FAU Partnership for Sustainable Communities
The FAU Partnership for Sustainable Communities is an initiative of the Center for Urban and Environmental Solutions (CUES) within FAU’s School of Urban and Regional Planning.
Partnership projects address issues of sustainability, housing, economic viability, clean air and water, public safety, walkability and health, and other livability goals.
The FAU Partnership offers multiple resources, including:
- a program that provides mayors and municipal leaders in South Florida the opportunity to draw upon experts for creative and attainable solutions to local problems during a one-day workshop
- a program that provides city staff a way to draw upon university capacity via faculty-led student implementation recommendations
- immersive visualization technologies
In 2019, the City of West Palm Beach partnered with CUES to envision how to reach the city’s economic and livability goals for the Jefferson Terminal District (also known as the Warehouse District).
FAU faculty and students in urban planning and architecture engaged with city staff to produce a place-based framework proposing land use, transportation, and urban planning recommendations. Download the 2019 FAU-JTD framework
The FAU Partnership for Sustainable Communities offers a program that provides mayors and municipal leaders in South Florida a safe space to hash out ideas with input from a team of experts, who assist with visioning creative solutions. FAU delivers a final report and can meet with city staff to discuss the next steps towards implementation.
In 2017, two FAU research centers, CUES and the Florida Center for Environmental Studies (CES) jointly produced a workshop to engage experts with the City of Hollywood and the City of West Palm Beach. City leaders departed with the group’s short and long-term recommended actions, strategies for accomplishing those actions, and a renewed sense of optimism for implementation in their community. Read their testimonials below and download the 2017 FAU Incubator Report.
2017 FAU Incubator Participants
|"The 2017 Florida Atlantic University Incubator for Sustainable and Resilient Communities allowed us to focus in on one neighborhood on the front lines of sea level rise and develop ideas that do so much more than simply solve a problem. The suggestions resulting from the incubator not only will help alleviate the burden of flooding but they do so while at the same time addressing other areas that are important for a sustainable and resilient community. The solutions enhance the natural environment and environmental quality, incorporate mobility, increase economic opportunity, and create value that will benefit the entire City, not just the neighborhood in question." -- Read the full text: Mayor Levy's letter to FAU||Mayor Josh Levy|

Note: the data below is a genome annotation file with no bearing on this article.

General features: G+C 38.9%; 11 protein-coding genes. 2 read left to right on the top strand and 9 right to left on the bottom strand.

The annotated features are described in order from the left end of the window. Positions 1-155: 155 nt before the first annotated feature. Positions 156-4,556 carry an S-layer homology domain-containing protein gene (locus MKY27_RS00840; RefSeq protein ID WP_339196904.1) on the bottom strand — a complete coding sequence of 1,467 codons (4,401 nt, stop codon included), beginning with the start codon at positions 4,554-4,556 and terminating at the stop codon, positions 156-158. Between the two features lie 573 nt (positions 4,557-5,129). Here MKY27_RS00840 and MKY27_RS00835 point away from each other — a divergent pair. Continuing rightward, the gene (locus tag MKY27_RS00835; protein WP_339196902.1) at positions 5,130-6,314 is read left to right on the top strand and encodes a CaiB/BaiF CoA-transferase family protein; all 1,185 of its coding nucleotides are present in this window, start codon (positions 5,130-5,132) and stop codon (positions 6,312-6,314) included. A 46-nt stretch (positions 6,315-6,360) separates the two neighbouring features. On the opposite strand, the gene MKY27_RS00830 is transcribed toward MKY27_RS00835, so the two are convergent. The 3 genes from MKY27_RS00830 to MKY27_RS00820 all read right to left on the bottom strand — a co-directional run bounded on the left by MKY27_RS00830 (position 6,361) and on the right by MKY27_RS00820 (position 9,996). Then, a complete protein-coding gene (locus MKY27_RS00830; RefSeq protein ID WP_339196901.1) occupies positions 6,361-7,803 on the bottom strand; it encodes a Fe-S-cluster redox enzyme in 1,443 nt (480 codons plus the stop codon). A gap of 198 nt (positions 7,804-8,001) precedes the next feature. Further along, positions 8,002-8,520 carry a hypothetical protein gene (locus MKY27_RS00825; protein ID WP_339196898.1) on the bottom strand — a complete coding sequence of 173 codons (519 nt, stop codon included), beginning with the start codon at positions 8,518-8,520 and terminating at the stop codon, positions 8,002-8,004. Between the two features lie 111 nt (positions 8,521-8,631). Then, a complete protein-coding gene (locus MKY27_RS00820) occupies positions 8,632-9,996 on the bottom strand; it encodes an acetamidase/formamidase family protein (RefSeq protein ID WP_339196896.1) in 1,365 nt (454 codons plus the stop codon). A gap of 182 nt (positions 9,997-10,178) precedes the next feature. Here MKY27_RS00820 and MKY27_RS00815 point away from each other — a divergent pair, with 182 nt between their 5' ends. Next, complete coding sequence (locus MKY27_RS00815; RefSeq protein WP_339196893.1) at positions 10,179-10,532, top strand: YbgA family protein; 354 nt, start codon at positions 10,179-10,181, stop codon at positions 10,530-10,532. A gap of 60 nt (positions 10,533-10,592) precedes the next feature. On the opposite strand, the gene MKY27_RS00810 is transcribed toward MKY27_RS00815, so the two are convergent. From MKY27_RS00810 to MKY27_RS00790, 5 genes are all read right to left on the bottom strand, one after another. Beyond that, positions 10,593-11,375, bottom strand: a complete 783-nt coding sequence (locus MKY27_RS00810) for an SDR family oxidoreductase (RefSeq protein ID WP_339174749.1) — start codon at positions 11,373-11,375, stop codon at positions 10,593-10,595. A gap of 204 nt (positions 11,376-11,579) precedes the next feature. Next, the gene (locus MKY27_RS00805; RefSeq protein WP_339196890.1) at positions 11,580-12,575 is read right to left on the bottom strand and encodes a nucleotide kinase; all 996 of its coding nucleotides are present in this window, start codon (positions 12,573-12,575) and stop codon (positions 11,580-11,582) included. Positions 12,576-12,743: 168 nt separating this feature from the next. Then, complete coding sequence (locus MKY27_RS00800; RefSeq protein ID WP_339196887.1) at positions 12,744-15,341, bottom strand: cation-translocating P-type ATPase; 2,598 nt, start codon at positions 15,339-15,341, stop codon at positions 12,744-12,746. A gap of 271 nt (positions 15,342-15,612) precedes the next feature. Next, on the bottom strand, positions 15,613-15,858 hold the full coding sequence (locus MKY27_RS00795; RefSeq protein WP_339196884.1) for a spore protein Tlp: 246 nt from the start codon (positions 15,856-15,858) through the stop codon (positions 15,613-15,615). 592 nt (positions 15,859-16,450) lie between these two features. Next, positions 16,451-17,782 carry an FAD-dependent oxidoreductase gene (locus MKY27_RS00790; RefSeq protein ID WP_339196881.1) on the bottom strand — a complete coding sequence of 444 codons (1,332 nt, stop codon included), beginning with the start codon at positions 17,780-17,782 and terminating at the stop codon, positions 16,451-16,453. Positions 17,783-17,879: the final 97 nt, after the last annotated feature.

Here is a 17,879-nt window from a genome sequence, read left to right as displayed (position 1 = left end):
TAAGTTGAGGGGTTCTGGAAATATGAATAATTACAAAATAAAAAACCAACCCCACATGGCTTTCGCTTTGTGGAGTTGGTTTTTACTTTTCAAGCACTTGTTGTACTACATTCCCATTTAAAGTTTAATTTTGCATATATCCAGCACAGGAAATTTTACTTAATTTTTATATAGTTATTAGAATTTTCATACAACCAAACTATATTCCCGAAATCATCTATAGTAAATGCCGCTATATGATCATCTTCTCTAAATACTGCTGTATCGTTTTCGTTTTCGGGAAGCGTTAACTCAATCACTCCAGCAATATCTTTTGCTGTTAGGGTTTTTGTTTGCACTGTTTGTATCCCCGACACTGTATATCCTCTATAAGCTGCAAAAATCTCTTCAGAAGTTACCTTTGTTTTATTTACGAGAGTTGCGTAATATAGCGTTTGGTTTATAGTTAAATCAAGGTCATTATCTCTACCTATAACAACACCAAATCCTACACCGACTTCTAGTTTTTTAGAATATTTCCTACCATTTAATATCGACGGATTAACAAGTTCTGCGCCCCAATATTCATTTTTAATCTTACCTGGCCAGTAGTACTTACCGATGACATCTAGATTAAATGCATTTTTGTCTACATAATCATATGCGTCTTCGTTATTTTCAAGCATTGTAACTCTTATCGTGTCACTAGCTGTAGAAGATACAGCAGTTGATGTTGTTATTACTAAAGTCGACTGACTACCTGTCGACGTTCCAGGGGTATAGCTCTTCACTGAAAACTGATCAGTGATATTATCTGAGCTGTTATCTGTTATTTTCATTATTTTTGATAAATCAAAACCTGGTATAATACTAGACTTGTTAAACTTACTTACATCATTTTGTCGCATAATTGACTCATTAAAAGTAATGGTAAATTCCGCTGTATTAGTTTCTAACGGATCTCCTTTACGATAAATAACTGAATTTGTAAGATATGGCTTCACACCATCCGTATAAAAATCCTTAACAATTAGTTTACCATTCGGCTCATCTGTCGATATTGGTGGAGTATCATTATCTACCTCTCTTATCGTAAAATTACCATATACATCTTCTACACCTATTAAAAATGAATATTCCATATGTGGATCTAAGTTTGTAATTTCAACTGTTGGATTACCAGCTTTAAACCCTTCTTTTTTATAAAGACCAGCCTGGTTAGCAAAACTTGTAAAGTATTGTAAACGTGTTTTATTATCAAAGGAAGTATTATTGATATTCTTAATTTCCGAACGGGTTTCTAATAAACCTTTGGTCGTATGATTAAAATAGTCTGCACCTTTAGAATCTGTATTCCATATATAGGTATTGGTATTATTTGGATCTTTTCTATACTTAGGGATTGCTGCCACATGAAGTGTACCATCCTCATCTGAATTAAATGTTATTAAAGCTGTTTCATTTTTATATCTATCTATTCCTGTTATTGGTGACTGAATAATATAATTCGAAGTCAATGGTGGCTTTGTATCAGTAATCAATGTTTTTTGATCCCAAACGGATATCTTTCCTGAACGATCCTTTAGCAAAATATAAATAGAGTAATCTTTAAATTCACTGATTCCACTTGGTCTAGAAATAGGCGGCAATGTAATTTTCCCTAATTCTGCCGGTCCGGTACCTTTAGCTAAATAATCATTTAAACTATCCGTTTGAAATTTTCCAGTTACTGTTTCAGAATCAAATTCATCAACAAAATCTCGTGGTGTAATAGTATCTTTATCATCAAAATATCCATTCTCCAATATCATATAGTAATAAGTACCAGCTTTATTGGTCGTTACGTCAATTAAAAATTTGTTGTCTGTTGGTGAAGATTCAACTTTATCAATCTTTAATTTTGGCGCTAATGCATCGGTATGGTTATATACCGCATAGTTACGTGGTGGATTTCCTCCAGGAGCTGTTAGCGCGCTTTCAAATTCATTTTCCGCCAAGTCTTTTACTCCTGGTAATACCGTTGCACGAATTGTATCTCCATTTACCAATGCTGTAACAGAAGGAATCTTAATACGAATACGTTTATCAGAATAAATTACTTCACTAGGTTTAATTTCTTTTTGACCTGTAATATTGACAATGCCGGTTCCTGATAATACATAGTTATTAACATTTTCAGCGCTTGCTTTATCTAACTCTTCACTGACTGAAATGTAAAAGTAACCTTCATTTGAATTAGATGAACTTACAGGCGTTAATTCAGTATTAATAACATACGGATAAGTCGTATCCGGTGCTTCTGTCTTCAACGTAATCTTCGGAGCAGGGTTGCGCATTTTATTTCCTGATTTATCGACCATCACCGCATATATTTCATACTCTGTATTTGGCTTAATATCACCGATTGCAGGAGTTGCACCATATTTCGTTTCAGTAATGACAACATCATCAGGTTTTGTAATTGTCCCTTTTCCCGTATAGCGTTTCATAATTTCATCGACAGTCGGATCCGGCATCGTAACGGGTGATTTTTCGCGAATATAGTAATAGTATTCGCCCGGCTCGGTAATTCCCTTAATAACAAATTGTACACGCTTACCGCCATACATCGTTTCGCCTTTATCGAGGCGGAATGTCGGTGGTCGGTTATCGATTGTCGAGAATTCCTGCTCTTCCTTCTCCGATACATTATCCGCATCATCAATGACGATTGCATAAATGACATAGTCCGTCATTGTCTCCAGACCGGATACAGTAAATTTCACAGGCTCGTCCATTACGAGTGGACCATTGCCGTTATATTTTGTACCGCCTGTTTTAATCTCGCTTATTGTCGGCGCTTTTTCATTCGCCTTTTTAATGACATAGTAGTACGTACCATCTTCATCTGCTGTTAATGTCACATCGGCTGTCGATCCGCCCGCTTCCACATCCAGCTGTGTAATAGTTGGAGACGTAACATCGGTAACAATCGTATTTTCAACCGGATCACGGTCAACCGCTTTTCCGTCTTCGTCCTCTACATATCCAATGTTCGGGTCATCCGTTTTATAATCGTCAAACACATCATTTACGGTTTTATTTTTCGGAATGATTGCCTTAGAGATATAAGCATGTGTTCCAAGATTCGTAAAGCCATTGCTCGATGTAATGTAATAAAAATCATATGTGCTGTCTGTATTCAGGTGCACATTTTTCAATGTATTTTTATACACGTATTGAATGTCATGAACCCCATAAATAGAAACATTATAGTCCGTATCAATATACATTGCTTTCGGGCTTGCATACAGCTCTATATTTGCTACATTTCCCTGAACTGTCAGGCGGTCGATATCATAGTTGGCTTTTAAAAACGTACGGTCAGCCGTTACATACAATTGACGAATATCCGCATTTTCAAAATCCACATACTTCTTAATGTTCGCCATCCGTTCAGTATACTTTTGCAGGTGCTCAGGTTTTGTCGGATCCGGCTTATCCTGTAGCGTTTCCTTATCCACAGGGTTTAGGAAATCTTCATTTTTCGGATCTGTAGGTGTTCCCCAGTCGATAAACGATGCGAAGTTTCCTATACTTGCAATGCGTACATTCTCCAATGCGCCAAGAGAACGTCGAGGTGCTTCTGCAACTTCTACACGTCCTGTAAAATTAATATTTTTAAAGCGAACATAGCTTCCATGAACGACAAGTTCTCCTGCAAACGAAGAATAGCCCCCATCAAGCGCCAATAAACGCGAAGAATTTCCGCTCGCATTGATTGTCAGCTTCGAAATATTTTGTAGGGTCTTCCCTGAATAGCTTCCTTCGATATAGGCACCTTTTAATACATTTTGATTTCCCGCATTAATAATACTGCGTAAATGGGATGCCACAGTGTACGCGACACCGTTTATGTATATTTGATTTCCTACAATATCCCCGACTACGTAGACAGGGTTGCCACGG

|"Florida Atlantic University’s 2017 Incubator for Sustainable and Resilient Communities addressed two examples of the new normal facing cities in South Florida. First, a city must grow all segments of its community in new ways that create equitable opportunities for not only existing industries but also residents. An Innovation Hub is one way to address that need. Second is Climate Change...Communities, specifically those on the coast, are considering all strategies for handling sea level rise and other climate related challenges. Cities are leading the way in to a sustainable and resilient future."-- Read the full text: Mayor Muoio's letter to FAU||Mayor Jeri Muoio|
Incubating Solutions to Community Challenges
|Local communities challenged by the effects of climate change and aging neighborhoods are getting expert input thanks to FAU’s new Incubator for Sustainable & Resilient Communities.
The incubator is a forum for developing action plans to address complex land use and infrastructure problems. It links the Center for Urban & Environmental Solutions, directed by John Renne, Ph.D., and the Florida Center for Environmental Studies, headed by Colin Polsky, Ph.D.
The stakes are high: Florida’s 8,436-mile coastline hosts a population of 14.4 million. Coastal hazards cost the state $43 billion from 1980 to 2016, according to the National Oceanic and Atmospheric Administration Office for Coastal Management.
West Palm Beach and Hollywood city officials, resource experts, and FAU faculty and staff recently gathered to conduct site visits and brainstorm short- and long-term solutions. READ MORE >